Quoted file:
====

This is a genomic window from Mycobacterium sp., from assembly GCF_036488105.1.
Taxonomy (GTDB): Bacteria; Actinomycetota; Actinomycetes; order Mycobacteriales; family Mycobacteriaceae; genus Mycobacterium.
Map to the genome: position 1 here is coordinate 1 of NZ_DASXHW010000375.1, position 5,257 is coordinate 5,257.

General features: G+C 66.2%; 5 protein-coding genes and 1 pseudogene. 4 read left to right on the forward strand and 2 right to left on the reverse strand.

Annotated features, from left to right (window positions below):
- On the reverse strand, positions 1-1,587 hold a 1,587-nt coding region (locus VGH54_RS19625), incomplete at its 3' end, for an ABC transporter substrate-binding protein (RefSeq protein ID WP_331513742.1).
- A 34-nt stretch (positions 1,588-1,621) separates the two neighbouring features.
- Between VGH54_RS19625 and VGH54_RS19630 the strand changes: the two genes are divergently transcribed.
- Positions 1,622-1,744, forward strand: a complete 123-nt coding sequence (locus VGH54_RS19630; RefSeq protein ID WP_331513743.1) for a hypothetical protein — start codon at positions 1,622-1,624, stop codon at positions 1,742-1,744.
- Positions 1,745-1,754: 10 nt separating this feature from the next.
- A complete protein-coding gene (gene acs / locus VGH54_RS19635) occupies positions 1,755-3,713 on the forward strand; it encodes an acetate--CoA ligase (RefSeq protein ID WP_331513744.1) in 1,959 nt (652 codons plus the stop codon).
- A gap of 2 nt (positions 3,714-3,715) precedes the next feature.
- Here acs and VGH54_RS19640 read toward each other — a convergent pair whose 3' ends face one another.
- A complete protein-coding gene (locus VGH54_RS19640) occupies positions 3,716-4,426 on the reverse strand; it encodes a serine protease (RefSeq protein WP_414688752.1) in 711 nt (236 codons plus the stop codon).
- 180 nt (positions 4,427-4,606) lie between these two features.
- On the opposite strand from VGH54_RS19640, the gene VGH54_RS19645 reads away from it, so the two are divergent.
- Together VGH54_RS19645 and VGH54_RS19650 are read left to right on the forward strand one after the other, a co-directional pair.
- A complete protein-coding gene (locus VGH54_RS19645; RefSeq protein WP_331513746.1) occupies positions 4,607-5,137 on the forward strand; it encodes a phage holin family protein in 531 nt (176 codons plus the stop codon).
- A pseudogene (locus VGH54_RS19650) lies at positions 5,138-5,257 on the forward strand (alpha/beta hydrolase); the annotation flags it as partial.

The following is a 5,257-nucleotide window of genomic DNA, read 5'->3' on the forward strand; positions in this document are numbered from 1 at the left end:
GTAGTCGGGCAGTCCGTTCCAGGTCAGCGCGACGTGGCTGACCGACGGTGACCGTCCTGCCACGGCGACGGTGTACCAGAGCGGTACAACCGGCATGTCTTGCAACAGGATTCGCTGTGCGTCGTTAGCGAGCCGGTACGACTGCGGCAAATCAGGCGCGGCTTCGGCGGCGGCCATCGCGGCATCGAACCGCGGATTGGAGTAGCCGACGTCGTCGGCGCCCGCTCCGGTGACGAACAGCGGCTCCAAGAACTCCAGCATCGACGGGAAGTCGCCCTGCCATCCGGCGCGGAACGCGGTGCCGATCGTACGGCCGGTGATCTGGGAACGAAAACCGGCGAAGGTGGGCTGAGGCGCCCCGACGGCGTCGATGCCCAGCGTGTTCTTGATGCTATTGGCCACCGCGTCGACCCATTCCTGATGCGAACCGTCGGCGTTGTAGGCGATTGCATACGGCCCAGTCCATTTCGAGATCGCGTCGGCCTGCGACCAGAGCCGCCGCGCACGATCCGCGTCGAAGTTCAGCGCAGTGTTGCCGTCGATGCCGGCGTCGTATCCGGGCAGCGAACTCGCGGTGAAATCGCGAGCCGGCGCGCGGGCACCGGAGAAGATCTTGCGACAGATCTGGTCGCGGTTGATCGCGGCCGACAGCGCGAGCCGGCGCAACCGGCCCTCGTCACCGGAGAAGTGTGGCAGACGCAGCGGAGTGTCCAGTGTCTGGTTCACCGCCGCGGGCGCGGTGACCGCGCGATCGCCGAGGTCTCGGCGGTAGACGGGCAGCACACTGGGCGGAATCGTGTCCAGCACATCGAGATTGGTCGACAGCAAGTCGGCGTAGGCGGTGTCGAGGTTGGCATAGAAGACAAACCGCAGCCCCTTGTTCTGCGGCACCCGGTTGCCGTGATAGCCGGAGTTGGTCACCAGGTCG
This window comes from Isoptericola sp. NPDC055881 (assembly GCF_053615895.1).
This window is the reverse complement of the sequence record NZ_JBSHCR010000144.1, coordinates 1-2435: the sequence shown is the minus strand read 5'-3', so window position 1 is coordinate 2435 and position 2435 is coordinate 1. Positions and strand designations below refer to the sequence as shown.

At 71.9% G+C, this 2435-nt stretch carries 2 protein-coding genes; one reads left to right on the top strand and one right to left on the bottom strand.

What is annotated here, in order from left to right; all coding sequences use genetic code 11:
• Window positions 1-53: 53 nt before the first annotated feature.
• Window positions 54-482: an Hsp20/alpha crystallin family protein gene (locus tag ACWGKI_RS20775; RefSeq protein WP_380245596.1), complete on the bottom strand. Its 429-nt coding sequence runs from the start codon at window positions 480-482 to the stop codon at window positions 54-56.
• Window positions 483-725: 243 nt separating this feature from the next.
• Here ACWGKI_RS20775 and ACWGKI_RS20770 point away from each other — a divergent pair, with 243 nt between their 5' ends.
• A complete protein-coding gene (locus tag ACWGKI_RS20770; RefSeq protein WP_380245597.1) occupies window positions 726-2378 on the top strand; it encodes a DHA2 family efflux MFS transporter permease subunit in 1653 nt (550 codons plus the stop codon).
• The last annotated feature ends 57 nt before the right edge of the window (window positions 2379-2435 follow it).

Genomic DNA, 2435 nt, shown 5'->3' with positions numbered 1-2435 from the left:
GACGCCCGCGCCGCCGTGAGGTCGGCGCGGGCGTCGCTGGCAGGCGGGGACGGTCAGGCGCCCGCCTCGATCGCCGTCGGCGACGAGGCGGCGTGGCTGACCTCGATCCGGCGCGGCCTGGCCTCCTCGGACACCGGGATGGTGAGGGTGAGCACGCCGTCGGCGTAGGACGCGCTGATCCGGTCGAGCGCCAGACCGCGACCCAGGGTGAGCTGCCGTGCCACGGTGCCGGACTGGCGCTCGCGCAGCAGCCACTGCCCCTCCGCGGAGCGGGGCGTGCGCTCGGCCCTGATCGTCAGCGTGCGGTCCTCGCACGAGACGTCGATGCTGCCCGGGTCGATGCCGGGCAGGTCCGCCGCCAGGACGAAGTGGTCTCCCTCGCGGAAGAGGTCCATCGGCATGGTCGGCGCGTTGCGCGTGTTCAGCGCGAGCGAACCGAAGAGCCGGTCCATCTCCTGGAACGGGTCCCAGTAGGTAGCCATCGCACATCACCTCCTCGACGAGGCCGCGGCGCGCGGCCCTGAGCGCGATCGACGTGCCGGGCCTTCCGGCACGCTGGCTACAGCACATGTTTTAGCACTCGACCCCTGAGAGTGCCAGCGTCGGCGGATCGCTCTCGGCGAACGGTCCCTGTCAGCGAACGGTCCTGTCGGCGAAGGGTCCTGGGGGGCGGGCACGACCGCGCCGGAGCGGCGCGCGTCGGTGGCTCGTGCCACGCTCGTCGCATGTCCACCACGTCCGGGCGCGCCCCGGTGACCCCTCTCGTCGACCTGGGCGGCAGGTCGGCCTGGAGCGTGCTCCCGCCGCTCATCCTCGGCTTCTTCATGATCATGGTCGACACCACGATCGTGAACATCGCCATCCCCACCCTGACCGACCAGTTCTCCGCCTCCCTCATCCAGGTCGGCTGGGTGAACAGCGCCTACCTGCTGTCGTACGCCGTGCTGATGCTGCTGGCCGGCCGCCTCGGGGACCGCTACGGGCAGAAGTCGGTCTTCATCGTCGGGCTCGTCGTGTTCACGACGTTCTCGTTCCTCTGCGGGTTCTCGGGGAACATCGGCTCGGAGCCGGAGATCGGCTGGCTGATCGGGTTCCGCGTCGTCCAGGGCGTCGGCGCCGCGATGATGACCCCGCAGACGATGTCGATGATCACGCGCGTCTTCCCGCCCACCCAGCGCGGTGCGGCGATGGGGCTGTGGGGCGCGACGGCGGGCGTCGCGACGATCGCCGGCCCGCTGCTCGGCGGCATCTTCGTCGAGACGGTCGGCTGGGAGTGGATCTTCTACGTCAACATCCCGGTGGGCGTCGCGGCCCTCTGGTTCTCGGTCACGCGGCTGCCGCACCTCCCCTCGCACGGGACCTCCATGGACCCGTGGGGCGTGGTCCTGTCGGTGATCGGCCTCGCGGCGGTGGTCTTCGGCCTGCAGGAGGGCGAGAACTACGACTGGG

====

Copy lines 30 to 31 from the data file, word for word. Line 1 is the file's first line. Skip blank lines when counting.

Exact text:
• A complete protein-coding gene (locus tag ACWGKI_RS20770; RefSeq protein WP_380245597.1) occupies window positions 726-2378 on the top strand; it encodes a DHA2 family efflux MFS transporter permease subunit in 1653 nt (550 codons plus the stop codon).
• The last annotated feature ends 57 nt before the right edge of the window (window positions 2379-2435 follow it).